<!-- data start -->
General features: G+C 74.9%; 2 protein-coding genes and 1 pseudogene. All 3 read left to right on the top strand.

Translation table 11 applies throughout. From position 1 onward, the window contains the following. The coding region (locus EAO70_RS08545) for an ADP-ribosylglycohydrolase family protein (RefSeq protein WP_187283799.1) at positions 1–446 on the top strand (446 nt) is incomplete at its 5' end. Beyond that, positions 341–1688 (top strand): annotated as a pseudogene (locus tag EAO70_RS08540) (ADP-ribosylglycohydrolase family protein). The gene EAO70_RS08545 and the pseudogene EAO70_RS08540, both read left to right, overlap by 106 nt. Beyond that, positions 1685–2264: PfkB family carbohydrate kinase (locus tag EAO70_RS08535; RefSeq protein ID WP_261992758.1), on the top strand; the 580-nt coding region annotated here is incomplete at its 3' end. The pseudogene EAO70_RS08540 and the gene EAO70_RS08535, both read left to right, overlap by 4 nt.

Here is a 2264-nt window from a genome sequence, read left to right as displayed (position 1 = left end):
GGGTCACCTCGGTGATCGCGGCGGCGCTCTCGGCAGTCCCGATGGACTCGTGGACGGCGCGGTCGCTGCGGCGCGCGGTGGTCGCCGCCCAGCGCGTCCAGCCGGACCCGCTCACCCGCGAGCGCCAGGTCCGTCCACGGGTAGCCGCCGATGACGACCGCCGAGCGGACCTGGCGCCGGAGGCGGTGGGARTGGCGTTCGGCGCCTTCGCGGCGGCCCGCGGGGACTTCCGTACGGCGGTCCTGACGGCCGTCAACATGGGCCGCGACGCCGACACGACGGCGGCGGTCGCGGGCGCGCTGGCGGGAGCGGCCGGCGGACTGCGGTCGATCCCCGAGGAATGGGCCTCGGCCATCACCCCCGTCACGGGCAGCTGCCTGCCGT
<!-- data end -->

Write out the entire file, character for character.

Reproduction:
General features: G+C 74.9%; 2 protein-coding genes and 1 pseudogene. All 3 read left to right on the top strand.

Translation table 11 applies throughout. From position 1 onward, the window contains the following. The coding region (locus EAO70_RS08545) for an ADP-ribosylglycohydrolase family protein (RefSeq protein WP_187283799.1) at positions 1–446 on the top strand (446 nt) is incomplete at its 5' end. Beyond that, positions 341–1688 (top strand): annotated as a pseudogene (locus tag EAO70_RS08540) (ADP-ribosylglycohydrolase family protein). The gene EAO70_RS08545 and the pseudogene EAO70_RS08540, both read left to right, overlap by 106 nt. Beyond that, positions 1685–2264: PfkB family carbohydrate kinase (locus tag EAO70_RS08535; RefSeq protein ID WP_261992758.1), on the top strand; the 580-nt coding region annotated here is incomplete at its 3' end. The pseudogene EAO70_RS08540 and the gene EAO70_RS08535, both read left to right, overlap by 4 nt.

Here is a 2264-nt window from a genome sequence, read left to right as displayed (position 1 = left end):
GGGTCACCTCGGTGATCGCGGCGGCGCTCTCGGCAGTCCCGATGGACTCGTGGACGGCGCGGTCGCTGCGGCGCGCGGTGGTCGCCGCCCAGCGCGTCCAGCCGGACCCGCTCACCCGCGAGCGCCAGGTCCGTCCACGGGTAGCCGCCGATGACGACCGCCGAGCGGACCTGGCGCCGGAGGCGGTGGGARTGGCGTTCGGCGCCTTCGCGGCGGCCCGCGGGGACTTCCGTACGGCGGTCCTGACGGCCGTCAACATGGGCCGCGACGCCGACACGACGGCGGCGGTCGCGGGCGCGCTGGCGGGAGCGGCCGGCGGACTGCGGTCGATCCCCGAGGAATGGGCCTCGGCCATCACCCCCGTCACGGGCAGCTGCCTGCCGT